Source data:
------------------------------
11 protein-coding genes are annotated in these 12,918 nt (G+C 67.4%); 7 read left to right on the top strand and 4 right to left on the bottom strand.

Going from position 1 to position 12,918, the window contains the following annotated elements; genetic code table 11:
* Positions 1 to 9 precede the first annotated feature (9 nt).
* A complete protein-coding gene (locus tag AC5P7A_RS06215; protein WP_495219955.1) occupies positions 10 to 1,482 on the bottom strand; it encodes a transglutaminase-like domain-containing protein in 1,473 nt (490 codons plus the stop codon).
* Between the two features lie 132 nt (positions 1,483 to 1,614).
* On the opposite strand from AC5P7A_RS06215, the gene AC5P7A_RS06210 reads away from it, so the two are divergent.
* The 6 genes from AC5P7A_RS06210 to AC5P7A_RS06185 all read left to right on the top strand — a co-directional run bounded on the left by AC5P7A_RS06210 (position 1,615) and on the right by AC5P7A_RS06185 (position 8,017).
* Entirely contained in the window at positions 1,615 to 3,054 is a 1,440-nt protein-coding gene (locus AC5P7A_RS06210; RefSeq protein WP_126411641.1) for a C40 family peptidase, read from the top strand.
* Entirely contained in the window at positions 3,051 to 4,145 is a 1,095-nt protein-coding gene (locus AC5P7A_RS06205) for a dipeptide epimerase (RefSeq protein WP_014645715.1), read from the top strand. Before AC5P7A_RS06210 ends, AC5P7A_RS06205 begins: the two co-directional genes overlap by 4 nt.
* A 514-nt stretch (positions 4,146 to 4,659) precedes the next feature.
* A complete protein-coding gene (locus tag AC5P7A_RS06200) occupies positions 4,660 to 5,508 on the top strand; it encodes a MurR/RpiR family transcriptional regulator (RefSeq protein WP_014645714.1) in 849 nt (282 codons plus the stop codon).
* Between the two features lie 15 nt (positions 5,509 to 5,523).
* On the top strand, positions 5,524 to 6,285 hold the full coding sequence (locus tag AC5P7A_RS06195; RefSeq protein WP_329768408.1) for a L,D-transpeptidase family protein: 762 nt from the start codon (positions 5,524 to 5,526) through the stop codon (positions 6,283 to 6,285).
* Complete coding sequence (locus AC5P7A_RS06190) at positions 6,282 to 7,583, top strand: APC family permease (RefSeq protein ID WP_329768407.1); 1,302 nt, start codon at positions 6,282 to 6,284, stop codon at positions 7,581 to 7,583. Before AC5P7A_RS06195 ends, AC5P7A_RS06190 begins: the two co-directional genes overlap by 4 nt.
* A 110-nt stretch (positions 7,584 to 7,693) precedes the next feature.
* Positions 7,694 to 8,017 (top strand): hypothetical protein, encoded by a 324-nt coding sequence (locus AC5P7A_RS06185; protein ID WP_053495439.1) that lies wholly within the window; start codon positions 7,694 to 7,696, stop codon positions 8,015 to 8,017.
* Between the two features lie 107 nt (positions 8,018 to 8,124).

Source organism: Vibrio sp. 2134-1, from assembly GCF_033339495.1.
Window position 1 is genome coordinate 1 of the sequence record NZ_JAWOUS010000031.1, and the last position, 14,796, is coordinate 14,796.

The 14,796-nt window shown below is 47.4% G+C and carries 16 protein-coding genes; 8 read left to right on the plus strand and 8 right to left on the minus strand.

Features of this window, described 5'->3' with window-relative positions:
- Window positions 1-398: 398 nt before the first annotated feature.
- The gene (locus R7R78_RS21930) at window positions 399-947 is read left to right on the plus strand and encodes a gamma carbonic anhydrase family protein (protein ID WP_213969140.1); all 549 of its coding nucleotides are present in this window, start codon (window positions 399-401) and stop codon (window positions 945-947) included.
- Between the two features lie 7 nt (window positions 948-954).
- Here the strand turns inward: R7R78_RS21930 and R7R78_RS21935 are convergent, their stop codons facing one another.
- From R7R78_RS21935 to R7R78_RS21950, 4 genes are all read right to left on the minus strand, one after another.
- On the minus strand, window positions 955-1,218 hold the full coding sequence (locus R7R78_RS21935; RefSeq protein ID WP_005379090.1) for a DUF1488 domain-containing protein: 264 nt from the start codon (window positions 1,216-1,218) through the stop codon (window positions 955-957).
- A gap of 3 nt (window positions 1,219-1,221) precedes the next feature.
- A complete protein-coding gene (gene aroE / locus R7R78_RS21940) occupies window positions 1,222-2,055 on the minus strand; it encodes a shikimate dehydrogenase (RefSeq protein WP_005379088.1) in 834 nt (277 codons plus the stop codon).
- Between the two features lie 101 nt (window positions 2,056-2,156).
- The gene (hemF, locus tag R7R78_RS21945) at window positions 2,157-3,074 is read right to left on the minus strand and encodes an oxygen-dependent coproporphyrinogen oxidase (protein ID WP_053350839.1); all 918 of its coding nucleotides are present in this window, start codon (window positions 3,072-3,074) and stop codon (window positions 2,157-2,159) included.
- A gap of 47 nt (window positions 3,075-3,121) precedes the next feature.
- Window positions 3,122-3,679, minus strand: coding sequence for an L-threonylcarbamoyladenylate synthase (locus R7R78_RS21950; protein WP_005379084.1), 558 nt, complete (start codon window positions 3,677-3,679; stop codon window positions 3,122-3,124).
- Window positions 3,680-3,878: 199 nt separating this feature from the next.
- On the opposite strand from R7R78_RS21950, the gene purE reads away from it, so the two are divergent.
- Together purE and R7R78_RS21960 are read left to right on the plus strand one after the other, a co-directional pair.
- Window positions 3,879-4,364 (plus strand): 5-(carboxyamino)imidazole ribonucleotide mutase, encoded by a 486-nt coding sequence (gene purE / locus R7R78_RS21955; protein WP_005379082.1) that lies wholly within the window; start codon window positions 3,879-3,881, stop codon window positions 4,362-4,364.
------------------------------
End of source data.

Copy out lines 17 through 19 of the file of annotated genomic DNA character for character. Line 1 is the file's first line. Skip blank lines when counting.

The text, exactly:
* Between the two features lie 107 nt (positions 8,018 to 8,124).

Source organism: Vibrio sp. 2134-1, from assembly GCF_033339495.1.
Window position 1 is genome coordinate 1 of the sequence record NZ_JAWOUS010000031.1, and the last position, 14,796, is coordinate 14,796.